The point of VR is not just to tell a story, but to help viewers understand the messages through immersion. The Times’ investment in VR was met with great fanfare, but also concern, according to the paper’s then-Public Editor Margaret Sullivan.

“Many Times readers were excited by what they experienced and sent congratulatory notes,” she wrote. “But not everyone was pleased,” she added later.

Aside from adapting to the new technology, one of the main complaints about VR is that production requires a closer interaction between journalist and subject than other methods of storytelling.

Unlike traditional news photography , VR requires journalists to strategically place cameras settings and then quickly leave the area. They must also coordinate with subjects to get special footage from bikes, cars and boats.

While those concerns are valid, it’s difficult to say that VR is more intrusive than other forms of visual media. Longform video and photography projects require some intrusiveness, and those boundaries are still debated more than a century after the introduction of both technologies.

More complicated ethical problems may present themselves when the cameras stop filming, and a journalist finds himself in the editing room.

One of the most pressing questions is how much is too much? Like traditional photography and video, VR may show the horrors of war, terrorism and other horrible events. Journalists editing VR films have to ask if the threshold of what can be shown  is lower due to the immersive nature of the technology.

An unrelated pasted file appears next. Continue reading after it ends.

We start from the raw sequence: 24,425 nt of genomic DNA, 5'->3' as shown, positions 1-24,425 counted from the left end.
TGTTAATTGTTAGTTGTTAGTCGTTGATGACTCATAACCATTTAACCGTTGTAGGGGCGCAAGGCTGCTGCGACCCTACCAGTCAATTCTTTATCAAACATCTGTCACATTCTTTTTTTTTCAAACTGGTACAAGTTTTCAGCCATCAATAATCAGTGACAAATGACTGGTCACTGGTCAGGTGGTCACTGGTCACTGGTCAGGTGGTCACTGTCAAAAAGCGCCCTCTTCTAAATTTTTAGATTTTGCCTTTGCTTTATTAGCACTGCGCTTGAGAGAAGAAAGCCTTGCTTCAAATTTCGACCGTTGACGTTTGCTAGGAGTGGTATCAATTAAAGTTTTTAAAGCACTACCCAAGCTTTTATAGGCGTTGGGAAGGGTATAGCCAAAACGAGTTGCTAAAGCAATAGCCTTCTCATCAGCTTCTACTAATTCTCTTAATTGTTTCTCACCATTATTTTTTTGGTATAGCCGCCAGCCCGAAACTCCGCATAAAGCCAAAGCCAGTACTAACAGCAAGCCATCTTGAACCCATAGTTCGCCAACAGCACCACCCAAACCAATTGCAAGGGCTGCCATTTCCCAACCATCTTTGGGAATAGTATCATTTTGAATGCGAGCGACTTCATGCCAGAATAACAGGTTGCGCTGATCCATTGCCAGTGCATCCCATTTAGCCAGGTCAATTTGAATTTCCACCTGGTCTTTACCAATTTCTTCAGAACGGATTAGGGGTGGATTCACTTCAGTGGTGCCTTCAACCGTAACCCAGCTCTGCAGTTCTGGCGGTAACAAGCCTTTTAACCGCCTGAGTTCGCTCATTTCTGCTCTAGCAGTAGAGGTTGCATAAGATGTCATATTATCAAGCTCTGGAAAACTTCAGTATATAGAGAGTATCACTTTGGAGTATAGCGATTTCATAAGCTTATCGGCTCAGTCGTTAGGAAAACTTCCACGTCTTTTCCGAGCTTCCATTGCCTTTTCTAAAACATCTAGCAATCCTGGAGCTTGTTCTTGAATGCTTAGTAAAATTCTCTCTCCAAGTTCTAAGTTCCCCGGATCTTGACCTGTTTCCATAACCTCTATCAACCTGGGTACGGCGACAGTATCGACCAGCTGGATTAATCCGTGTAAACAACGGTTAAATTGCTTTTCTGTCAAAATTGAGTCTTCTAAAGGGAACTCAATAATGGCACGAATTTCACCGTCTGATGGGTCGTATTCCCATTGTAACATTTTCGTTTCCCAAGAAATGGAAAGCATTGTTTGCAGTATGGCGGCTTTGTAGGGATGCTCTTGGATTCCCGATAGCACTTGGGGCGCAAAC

In 2015, Kathleen Bartzen Culver wrote a piece for the University of Wisconsin Center for Journalism Ethics about the potential for VR to induce trauma.

“VR coverage of war, torture, rape and other violence will prompt searing questions about lasting consequences of consuming journalism that eclipse our current research on media effects,” she writes.

Bartzen Culver also quotes Dan Pacheco, of the S.I. Newhouse journalism school at Syracuse University. He suggests keeping subjects and audiences in mind more  than the possibilities of the technology.

At the end of the day, a good discussion over the ethical challenges of each new VR project may help direct journalists to the most responsible actions.

Some important questions can include:

  • Is VR the right way to tell this story?
  • What is the boundary between acceptable and unacceptable interaction with subjects?
  • What is the limit of what is acceptable for VR viewers to see?
  • Who may be especially affected by the immersive experience of this story?

Of course, there are a number of questions that could and should be considered before and during a VR project. The key is open conversation between all journalists and editors.

As always, the Society’s Code of Ethics will also be useful during those conversations.


Andrew M. Seaman is the chair of the Society’s ethics committee.

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Ethics Week 2015: #ACESchat with David Cohn

SPJ_ETHICS_WEEKThe first Twitter chat of the Society’s Ethics Week happened Wednesday afternoon with Ethics Committee Member David Cohn, who is an executive producer at AJ+.

The American Society of Copy Editors hosted the discussion as part of its #ACESchat on Twitter.

Check out a Storify of the discussion, which focused on minimizing harm in digital editing, below: